There was no talk of marriage in the letters, which were written in 1898, a year or two before they wed. But the letters were clearly affectionate, not a bad start for a marriage of 60 years.
We don’t write letters like this today, and more’s the pity. Today we text and email. Nobody’s going to tie a pink ribbon around those messages and save them for 122 years. I see Grandpa’s humor that passed down to my father and brother. Those letters are a heritage, and I feel a connection to that couple who wrote them over a century ago.
Words from a Friend
Last winter, when Bob was in the hospital with sepsis, my friend Jane Kirkpatrick sent me a copy of her Promises of Hope for Difficult Times. Jane is the author of historical novels based on the lives of real women. She has a deep spiritual side, and she also writes books of personal reflections. I found comfort in her book, and I still pick it from time to time when I’m discouraged or even when I just want something inspirational to read for a few minutes.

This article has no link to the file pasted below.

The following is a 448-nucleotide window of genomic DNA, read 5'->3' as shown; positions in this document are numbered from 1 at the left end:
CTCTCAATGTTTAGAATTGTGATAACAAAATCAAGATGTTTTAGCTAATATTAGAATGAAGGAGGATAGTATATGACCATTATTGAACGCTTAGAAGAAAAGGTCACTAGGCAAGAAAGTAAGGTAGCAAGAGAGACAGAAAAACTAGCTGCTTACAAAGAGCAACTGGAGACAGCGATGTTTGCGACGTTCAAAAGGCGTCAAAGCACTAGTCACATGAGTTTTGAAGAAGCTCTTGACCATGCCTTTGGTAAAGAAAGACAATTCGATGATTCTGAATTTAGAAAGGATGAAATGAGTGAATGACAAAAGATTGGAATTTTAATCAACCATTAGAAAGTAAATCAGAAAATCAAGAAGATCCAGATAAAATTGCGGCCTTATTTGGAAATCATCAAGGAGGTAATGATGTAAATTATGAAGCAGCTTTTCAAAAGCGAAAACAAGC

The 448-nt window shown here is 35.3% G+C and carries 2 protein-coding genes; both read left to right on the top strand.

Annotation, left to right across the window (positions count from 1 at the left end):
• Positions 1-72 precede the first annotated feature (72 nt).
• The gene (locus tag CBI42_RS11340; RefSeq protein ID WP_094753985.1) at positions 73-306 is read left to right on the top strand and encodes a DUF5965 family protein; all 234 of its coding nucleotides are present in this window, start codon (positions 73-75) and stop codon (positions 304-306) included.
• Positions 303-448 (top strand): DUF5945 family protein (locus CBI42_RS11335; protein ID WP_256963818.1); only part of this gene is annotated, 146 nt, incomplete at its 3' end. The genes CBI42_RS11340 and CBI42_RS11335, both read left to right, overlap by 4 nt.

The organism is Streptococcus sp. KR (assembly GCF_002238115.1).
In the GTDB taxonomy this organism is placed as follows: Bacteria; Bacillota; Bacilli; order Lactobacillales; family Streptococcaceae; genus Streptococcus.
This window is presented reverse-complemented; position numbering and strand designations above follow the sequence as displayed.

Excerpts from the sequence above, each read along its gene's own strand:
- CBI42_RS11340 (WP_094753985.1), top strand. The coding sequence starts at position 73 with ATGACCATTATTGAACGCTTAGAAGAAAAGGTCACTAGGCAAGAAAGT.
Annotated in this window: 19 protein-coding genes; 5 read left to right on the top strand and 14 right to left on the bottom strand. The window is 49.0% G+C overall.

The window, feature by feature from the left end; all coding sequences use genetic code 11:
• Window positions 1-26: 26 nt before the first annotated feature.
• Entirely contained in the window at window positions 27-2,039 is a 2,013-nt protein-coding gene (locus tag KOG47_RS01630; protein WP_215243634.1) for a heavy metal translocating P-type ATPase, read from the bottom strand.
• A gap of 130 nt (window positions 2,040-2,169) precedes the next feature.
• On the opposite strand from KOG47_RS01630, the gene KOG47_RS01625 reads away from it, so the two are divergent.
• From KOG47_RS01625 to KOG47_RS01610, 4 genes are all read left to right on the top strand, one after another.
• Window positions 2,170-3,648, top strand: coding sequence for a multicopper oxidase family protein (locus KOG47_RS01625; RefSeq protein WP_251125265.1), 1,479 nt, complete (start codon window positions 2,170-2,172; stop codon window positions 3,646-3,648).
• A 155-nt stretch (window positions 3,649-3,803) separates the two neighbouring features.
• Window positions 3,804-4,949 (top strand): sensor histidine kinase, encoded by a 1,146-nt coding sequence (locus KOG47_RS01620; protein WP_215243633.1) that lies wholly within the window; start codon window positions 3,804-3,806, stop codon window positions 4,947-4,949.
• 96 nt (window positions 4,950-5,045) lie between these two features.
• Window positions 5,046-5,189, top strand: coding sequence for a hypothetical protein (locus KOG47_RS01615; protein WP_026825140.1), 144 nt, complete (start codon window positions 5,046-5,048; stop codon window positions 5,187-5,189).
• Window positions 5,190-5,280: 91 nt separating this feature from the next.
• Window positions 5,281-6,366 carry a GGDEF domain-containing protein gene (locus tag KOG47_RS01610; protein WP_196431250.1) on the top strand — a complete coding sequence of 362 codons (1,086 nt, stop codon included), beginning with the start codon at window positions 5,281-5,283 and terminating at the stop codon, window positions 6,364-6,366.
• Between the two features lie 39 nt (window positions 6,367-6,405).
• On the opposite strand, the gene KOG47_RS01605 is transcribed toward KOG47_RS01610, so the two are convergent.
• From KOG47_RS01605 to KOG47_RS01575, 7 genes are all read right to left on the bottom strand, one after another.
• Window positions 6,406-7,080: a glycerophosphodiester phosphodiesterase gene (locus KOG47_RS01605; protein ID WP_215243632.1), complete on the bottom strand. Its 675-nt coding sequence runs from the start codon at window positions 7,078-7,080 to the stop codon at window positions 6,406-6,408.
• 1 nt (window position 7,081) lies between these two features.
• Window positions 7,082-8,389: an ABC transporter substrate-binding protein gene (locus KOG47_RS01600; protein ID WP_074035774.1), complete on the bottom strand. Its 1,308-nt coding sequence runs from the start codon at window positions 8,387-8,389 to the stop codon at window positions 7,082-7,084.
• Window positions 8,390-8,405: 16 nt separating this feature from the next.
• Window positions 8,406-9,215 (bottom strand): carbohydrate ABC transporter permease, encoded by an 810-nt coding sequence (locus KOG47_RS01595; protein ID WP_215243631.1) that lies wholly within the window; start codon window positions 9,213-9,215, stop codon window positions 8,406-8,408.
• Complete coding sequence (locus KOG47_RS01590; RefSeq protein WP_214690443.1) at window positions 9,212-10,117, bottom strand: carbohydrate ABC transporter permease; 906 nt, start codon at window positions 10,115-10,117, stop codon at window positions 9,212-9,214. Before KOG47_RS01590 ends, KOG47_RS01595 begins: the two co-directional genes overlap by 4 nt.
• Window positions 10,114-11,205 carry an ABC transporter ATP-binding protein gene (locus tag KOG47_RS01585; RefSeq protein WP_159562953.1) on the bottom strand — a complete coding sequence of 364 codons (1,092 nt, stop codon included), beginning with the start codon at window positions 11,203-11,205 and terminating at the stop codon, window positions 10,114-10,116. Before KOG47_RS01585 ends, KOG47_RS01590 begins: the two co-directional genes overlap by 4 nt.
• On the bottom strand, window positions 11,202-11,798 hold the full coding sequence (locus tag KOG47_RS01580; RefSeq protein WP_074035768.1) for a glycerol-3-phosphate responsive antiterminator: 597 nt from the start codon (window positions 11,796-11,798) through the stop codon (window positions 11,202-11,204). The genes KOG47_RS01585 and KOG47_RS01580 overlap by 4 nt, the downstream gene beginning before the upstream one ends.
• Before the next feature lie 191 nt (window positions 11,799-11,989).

Recently, I was flipping through it and came across an essay entitled “Look at me and help me! I’m all alone and in big trouble.”
Jane writes, “Colleagues tell me that writing is a lonely life…But I never feel less alone than when I’m writing. Perhaps because for me writing is a kind of prayer, so I am in a conversation. Or maybe all those characters living inside my head and trying to get onto paper keep me from experiencing the depths of sadness that is a cousin to loneliness.” Jane summed it up perfectly.
I was with Bob every day during those awful weeks he was in ICU, then in rehab, and finally in surgery. It was a difficult time for him, of course, but also for me, as I grappled with the possibility of debility and dementia and even the unthinkable. I came home at the end of each day exhausted.